The next day we awoke to a beautiful sunrise over the laguna, and after a very simple breakfast we were on our way again. The second day involved all kinds of scenery and elevation changes, up and down, and you eventually reach some of Bolivia's outermost towns. These basic, dusty, and deserted settlements look like they are right out of some old spaghetti western, or maybe like some of the planets in Star Wars, with very few people around. You almost expect a gunfight in the street when you round the next corner. In between the towns, the spectacular salt lakes and volcanoes eventually give way to very strange windswept rock formations and finally more grazeable land where lamas and sheep can be seen everywhere. There are also flower growers in very strange places where one would not expect flowers to be grown (like on very steep rocky slopes).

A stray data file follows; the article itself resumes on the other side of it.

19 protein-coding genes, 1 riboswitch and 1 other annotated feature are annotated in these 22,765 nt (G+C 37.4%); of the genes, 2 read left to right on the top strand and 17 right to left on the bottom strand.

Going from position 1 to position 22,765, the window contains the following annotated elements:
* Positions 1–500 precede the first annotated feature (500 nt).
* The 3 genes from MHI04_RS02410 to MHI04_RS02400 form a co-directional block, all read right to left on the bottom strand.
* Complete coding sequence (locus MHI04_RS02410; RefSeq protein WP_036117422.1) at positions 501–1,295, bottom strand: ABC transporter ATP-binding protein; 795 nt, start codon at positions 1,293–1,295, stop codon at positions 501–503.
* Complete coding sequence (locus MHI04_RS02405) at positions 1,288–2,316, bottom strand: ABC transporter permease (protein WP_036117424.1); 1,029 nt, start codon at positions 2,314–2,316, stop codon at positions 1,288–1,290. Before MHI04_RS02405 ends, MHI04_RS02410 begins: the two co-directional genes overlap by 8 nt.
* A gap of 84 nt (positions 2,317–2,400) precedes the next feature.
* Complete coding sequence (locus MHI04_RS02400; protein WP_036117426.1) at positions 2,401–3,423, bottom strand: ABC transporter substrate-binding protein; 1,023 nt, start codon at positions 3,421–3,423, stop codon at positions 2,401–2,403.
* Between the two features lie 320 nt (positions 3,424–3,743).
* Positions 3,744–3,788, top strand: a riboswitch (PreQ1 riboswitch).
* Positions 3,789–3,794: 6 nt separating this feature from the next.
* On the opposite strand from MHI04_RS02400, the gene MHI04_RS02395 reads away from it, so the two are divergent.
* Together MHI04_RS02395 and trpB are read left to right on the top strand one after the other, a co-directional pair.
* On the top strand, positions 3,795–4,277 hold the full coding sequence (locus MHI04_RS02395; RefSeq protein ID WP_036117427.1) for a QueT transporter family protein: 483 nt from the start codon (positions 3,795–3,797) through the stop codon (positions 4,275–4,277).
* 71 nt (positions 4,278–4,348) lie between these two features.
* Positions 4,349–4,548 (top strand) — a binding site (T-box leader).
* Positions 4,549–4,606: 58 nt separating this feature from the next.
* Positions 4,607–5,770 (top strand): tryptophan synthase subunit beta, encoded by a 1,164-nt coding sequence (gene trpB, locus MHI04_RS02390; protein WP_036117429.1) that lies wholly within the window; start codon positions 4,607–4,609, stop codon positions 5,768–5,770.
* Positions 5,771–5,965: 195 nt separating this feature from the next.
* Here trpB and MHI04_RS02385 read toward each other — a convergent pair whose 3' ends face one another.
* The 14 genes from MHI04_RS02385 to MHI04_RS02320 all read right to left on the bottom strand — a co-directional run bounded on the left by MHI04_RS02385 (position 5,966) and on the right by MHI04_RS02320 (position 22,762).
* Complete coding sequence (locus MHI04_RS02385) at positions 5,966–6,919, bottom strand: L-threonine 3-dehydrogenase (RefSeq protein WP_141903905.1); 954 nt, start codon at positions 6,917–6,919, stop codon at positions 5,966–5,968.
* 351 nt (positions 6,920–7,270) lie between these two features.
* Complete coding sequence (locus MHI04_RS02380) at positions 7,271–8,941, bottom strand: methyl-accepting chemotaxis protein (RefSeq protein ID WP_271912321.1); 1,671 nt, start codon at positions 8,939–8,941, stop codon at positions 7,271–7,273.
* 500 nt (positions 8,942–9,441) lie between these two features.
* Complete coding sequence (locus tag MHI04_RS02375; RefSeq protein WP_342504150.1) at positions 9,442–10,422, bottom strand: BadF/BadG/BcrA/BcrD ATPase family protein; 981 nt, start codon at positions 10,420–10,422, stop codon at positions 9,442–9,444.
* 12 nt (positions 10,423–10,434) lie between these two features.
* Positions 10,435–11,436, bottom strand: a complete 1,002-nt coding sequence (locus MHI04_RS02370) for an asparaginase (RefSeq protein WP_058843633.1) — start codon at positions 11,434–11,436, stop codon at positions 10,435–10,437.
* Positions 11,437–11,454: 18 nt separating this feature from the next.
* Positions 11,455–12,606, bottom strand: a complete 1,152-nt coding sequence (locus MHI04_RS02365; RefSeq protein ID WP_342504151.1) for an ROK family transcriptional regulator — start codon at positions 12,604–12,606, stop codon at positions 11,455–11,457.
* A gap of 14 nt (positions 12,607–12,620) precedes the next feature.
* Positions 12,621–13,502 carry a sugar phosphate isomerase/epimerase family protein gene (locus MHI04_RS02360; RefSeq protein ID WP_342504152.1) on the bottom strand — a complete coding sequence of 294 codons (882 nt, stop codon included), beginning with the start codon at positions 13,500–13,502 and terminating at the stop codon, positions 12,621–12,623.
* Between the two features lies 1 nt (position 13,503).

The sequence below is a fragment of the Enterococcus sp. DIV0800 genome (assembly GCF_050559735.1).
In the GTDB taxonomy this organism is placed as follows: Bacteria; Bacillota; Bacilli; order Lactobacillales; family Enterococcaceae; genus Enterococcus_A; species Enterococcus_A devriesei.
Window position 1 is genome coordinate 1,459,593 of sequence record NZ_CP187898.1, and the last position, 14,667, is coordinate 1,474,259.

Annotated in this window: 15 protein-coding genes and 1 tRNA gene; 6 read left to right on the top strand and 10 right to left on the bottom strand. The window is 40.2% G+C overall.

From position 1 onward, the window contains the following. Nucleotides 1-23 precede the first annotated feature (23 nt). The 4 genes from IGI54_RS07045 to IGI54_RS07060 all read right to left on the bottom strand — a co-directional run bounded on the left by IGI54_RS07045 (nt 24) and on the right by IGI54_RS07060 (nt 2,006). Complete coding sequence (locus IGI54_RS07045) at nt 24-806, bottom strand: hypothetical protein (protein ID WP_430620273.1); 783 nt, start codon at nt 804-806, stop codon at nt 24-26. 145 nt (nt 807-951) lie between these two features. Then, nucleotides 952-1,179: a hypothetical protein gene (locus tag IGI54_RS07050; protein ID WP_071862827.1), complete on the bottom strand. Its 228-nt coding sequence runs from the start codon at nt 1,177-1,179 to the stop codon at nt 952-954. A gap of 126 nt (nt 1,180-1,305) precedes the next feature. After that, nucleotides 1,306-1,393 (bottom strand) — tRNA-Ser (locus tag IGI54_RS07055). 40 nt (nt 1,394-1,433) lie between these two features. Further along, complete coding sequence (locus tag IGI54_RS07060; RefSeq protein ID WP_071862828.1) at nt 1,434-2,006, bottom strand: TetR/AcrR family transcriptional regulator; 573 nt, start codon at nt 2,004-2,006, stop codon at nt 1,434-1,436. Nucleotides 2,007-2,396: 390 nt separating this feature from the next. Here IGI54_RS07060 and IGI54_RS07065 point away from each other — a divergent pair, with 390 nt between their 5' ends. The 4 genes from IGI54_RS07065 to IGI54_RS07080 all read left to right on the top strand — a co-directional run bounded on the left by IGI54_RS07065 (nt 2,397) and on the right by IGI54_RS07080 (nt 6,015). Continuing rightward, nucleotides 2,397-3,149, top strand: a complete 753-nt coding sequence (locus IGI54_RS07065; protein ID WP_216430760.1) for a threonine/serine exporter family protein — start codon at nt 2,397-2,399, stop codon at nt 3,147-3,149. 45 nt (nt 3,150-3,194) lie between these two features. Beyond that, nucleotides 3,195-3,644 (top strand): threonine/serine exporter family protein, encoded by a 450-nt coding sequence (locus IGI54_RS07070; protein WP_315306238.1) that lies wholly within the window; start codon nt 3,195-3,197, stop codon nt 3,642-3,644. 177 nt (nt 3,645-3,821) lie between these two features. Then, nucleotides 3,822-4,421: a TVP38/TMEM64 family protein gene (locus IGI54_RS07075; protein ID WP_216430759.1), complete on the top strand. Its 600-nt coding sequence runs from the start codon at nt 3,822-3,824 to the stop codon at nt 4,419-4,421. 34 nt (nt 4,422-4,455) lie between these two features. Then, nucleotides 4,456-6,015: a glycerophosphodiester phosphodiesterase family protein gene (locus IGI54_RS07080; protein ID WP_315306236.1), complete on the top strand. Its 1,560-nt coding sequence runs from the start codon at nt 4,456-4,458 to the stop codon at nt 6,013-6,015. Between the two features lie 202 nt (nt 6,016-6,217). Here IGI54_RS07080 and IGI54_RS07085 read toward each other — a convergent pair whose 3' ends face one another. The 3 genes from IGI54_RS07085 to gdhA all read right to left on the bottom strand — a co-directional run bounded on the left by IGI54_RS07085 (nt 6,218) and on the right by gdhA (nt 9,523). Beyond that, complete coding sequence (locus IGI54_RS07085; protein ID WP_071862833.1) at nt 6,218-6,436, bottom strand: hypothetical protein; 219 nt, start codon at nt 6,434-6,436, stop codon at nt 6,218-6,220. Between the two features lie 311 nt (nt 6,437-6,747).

Eventually, we reached the railway that runs from Uyuni in Bolivia to Calama in Chile. You'd think there would be a sign of civilization, but it was not to be. The "town" as our guide called it, was nothing but a broken down collection of mud brick huts with a water tank loading facility for the trains, a small cemetery out back, and a lone woman doing her washing near the tracks. Nearby, her three children played with the water dripping from the storage tank. It was a great otherworldly scene. We loved it. Finally, after another couple of hours, we arrived in the late afternoon to the edge of the Salar de Uyuni, where we spent the night in a much better motel style place at 3670 m.